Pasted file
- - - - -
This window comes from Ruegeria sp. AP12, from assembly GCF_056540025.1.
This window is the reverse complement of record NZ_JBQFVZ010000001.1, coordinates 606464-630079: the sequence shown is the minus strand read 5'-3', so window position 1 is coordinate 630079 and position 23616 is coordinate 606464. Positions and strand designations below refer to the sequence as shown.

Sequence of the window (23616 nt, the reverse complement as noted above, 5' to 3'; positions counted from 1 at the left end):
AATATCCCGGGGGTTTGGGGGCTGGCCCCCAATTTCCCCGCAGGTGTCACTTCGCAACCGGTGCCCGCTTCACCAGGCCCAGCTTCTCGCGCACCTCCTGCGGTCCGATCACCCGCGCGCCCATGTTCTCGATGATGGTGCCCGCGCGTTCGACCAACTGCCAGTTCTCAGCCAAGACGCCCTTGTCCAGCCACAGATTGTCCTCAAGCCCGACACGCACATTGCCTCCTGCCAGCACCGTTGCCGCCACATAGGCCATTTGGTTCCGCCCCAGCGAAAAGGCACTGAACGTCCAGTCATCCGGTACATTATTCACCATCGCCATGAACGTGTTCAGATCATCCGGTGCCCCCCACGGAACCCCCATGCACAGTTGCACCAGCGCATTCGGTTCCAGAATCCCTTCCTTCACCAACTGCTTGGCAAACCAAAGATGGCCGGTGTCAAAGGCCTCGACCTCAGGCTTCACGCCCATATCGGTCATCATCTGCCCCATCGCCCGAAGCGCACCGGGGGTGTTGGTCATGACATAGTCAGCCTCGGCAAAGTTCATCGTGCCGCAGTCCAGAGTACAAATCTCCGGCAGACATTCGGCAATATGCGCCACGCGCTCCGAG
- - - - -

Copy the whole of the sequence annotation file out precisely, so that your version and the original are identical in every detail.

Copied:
This window comes from Ruegeria sp. AP12, from assembly GCF_056540025.1.
This window is the reverse complement of record NZ_JBQFVZ010000001.1, coordinates 606464-630079: the sequence shown is the minus strand read 5'-3', so window position 1 is coordinate 630079 and position 23616 is coordinate 606464. Positions and strand designations below refer to the sequence as shown.

Sequence of the window (23616 nt, the reverse complement as noted above, 5' to 3'; positions counted from 1 at the left end):
AATATCCCGGGGGTTTGGGGGCTGGCCCCCAATTTCCCCGCAGGTGTCACTTCGCAACCGGTGCCCGCTTCACCAGGCCCAGCTTCTCGCGCACCTCCTGCGGTCCGATCACCCGCGCGCCCATGTTCTCGATGATGGTGCCCGCGCGTTCGACCAACTGCCAGTTCTCAGCCAAGACGCCCTTGTCCAGCCACAGATTGTCCTCAAGCCCGACACGCACATTGCCTCCTGCCAGCACCGTTGCCGCCACATAGGCCATTTGGTTCCGCCCCAGCGAAAAGGCACTGAACGTCCAGTCATCCGGTACATTATTCACCATCGCCATGAACGTGTTCAGATCATCCGGTGCCCCCCACGGAACCCCCATGCACAGTTGCACCAGCGCATTCGGTTCCAGAATCCCTTCCTTCACCAACTGCTTGGCAAACCAAAGATGGCCGGTGTCAAAGGCCTCGACCTCAGGCTTCACGCCCATATCGGTCATCATCTGCCCCATCGCCCGAAGCGCACCGGGGGTGTTGGTCATGACATAGTCAGCCTCGGCAAAGTTCATCGTGCCGCAGTCCAGAGTACAAATCTCCGGCAGACATTCGGCAATATGCGCCACGCGCTCCGAG